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|標題:||Hydrological characteristics of betel nut plantations on slopelands in central Taiwan||作者:||Cheng, J.D.
|關鍵字:||hydrological characteristics;betel nut plantations;interception;infiltration;erosion;streamflow||Project:||Hydrological Sciences Journal-Journal Des Sciences Hydrologiques||期刊/報告no：:||Hydrological Sciences Journal-Journal Des Sciences Hydrologiques, Volume 53, Issue 6, Page(s) 1208-1220.||摘要:||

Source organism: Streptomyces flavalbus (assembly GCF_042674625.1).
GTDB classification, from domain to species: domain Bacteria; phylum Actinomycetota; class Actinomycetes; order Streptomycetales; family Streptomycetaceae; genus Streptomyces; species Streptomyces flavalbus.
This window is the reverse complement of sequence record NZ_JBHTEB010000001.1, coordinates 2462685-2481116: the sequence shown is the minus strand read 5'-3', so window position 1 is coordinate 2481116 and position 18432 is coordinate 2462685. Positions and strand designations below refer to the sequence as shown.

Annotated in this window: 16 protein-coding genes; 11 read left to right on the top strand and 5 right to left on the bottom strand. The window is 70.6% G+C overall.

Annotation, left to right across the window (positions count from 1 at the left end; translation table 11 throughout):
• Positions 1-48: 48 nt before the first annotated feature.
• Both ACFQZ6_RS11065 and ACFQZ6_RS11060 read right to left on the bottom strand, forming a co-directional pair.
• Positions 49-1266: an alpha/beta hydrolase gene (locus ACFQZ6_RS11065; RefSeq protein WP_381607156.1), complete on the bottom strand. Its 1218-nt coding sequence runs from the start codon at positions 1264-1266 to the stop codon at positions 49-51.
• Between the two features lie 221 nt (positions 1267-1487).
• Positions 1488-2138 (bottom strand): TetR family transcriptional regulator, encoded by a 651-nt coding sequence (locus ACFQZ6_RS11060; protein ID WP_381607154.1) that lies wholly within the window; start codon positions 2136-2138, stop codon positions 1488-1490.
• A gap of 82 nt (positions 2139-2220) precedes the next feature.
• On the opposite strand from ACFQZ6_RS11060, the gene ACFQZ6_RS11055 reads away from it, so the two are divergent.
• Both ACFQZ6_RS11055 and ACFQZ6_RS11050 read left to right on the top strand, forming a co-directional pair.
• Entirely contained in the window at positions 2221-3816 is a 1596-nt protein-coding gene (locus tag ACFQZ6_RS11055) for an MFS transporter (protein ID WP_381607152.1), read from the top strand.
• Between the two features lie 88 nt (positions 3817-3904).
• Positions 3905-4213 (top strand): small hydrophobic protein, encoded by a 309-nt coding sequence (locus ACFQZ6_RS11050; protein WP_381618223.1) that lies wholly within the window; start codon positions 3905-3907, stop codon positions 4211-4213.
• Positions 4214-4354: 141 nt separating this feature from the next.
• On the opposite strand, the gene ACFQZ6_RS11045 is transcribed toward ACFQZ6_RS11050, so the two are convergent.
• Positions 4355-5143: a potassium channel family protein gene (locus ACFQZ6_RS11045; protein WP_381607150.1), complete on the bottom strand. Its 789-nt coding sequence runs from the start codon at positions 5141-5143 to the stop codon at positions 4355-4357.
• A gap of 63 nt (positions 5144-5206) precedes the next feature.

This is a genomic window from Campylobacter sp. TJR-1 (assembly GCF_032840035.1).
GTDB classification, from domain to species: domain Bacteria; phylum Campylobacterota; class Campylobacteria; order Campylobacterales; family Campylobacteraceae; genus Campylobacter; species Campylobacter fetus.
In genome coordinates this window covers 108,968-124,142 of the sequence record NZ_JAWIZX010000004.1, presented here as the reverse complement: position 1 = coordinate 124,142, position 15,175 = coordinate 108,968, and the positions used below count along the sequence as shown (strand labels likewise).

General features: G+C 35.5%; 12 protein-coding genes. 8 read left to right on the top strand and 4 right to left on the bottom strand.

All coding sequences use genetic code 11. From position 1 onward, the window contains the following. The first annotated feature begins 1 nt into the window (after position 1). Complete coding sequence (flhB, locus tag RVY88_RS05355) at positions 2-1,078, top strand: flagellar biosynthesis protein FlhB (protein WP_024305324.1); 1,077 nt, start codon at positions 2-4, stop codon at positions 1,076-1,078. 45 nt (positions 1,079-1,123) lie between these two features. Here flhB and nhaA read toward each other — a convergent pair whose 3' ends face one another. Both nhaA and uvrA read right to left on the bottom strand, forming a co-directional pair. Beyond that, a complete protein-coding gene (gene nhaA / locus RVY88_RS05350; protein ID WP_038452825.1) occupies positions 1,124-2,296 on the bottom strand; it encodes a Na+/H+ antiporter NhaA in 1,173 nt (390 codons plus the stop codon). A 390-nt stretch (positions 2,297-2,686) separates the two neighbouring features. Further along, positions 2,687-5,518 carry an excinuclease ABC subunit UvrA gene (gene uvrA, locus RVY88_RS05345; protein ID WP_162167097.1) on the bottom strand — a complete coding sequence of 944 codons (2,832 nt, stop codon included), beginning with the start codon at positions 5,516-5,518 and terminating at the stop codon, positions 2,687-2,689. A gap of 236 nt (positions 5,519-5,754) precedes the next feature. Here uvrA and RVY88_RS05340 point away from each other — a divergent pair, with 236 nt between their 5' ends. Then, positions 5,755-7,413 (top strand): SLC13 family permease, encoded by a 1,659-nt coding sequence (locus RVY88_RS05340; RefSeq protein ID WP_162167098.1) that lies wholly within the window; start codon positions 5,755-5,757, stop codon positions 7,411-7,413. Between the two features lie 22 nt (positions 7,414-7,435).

Betel nut or betel palm (Areca catechu Linn) has become a major cash crop in southern and central Taiwan since the mid-1980s. Many slopeland fruit orchards and forests have been converted to betel nut plantations. The total area of betel nut plantations has increased over the past 30 years, reaching a peak of 56 542 ha in 1997. The public and conservation groups frequently express great concern over the potential negative hydrological impacts of betel nut plantations oil steep slopes. This investigation in central Taiwan examines the effects of hillslope betel nut plantations on hydrological processes. Differences in hydrological characteristics between plots planted with betel nut trees and those with other ground cover types were evaluated at two study sites. The tall, single-layer canopy and wide spacing between planted betel nut trees led to low interception losses, high throughfall and high net rainfall. Plots planted with betel nut trees had lower infiltration, higher surface runoff and higher erosion than forested sites. These hydrological characteristics can be related to factors such as crown cover, soil organic content and soil porosity in betel nut plantations. Strearnflow data from three gauged watersheds with different proportions of total area planted with betel nut showed that where greater proportions of total area were planted with betel nut trees, there were higher annual stream flow/rainfall ratios, higher specific peak flows, steeper recessions and higher peak flow/baseflow ratios. The results from this study suggest that, in general, betel nut trees are less desirable from the soil and water conservation viewpoints than natural forests.
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